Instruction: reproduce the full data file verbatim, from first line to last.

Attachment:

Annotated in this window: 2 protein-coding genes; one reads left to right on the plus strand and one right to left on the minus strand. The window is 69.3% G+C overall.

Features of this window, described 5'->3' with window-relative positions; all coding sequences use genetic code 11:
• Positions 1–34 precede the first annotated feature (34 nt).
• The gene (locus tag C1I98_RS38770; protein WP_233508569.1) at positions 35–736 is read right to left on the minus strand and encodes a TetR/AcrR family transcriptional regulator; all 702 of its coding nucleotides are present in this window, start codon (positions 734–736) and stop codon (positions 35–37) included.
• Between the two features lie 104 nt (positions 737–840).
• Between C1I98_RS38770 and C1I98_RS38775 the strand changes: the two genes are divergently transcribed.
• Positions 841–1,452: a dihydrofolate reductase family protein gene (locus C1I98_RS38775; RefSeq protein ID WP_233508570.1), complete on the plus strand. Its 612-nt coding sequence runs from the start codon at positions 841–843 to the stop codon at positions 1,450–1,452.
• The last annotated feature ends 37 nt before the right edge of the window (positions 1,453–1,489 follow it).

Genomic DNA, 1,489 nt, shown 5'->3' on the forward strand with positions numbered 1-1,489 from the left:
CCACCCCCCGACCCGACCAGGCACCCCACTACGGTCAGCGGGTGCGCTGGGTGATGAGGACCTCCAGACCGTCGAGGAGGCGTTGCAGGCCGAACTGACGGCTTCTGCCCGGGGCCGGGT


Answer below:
Annotated in this window: 2 protein-coding genes; one reads left to right on the plus strand and one right to left on the minus strand. The window is 69.3% G+C overall.

Features of this window, described 5'->3' with window-relative positions; all coding sequences use genetic code 11:
• Positions 1–34 precede the first annotated feature (34 nt).
• The gene (locus tag C1I98_RS38770; protein WP_233508569.1) at positions 35–736 is read right to left on the minus strand and encodes a TetR/AcrR family transcriptional regulator; all 702 of its coding nucleotides are present in this window, start codon (positions 734–736) and stop codon (positions 35–37) included.
• Between the two features lie 104 nt (positions 737–840).
• Between C1I98_RS38770 and C1I98_RS38775 the strand changes: the two genes are divergently transcribed.
• Positions 841–1,452: a dihydrofolate reductase family protein gene (locus C1I98_RS38775; RefSeq protein ID WP_233508570.1), complete on the plus strand. Its 612-nt coding sequence runs from the start codon at positions 841–843 to the stop codon at positions 1,450–1,452.
• The last annotated feature ends 37 nt before the right edge of the window (positions 1,453–1,489 follow it).

Genomic DNA, 1,489 nt, shown 5'->3' on the forward strand with positions numbered 1-1,489 from the left:
CCACCCCCCGACCCGACCAGGCACCCCACTACGGTCAGCGGGTGCGCTGGGTGATGAGGACCTCCAGACCGTCGAGGAGGCGTTGCAGGCCGAACTGACGGCTTCTGCCCGGGGCCGGGT